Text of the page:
This highly original new book highlights the importance and significance of Heidegger's engagement with the Greeks, the ways in which his views are commensurate with ecofeminism, and the insights that a study of that intersection provides for both the diagnoses of our world’s ills and possible curative prescriptions.
Susanne Claxton defends the thesis that a proper return to myth and art as a means by which the transcendental realities that constitute the phenomenology of our embodied existence may be better understood is also the means by which we may come to truly dwell in the Heideggerian sense and thus find solutions to the myriad global and personal crises that plague us. By examining key concepts in Heidegger’s thinking and their role in ancient philosophy, Claxton establishes an alternative conception of truth and explores what that concept reveals. Employing the ecofeminist critique, Claxton highlights the relevant intersections with Heidegger, and lays out criticisms raised by Nietzsche, comparing the differences in thought between Nietzsche and Heidegger in order to demonstrate the supremacy of the ecophenomenological approach and show the ways in which Nietzsche falls short. The book also explores the mythological figure of Lilith and how the thought of Giorgio Agamben, especially in regard to his concept of the state of exception, provides further insight and an undeniable co-incidence of relevant concepts which further solidify the common goals and projects of both Heidegger and Ecofeminism.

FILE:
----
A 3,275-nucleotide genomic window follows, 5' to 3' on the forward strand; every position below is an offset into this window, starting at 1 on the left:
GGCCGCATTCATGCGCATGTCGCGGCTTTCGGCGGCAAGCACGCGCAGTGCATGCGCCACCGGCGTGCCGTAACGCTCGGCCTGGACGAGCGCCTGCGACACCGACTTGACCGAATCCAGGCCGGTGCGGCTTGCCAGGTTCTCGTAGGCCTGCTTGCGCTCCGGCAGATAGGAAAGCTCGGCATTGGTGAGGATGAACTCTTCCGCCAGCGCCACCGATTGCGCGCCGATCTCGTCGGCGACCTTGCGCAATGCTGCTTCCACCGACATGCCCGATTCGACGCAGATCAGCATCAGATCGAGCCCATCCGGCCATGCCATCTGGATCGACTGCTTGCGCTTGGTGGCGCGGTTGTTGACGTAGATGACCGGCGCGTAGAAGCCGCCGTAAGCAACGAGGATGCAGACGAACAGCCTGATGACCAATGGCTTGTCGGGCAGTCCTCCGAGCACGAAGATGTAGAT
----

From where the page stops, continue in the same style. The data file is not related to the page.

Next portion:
1. Introduction / 2. Heidegger and the Greeks / 3. Poetry and the Gods / 4. Our Loss of Dwelling / 5. Lilith and Agamben / 6. Beyond the Binary / 7. Dwelling in a New World / Bibliography / Index
Susanne Claxton is Adjunct Professor of Philosophy at Southern New Hampshire University.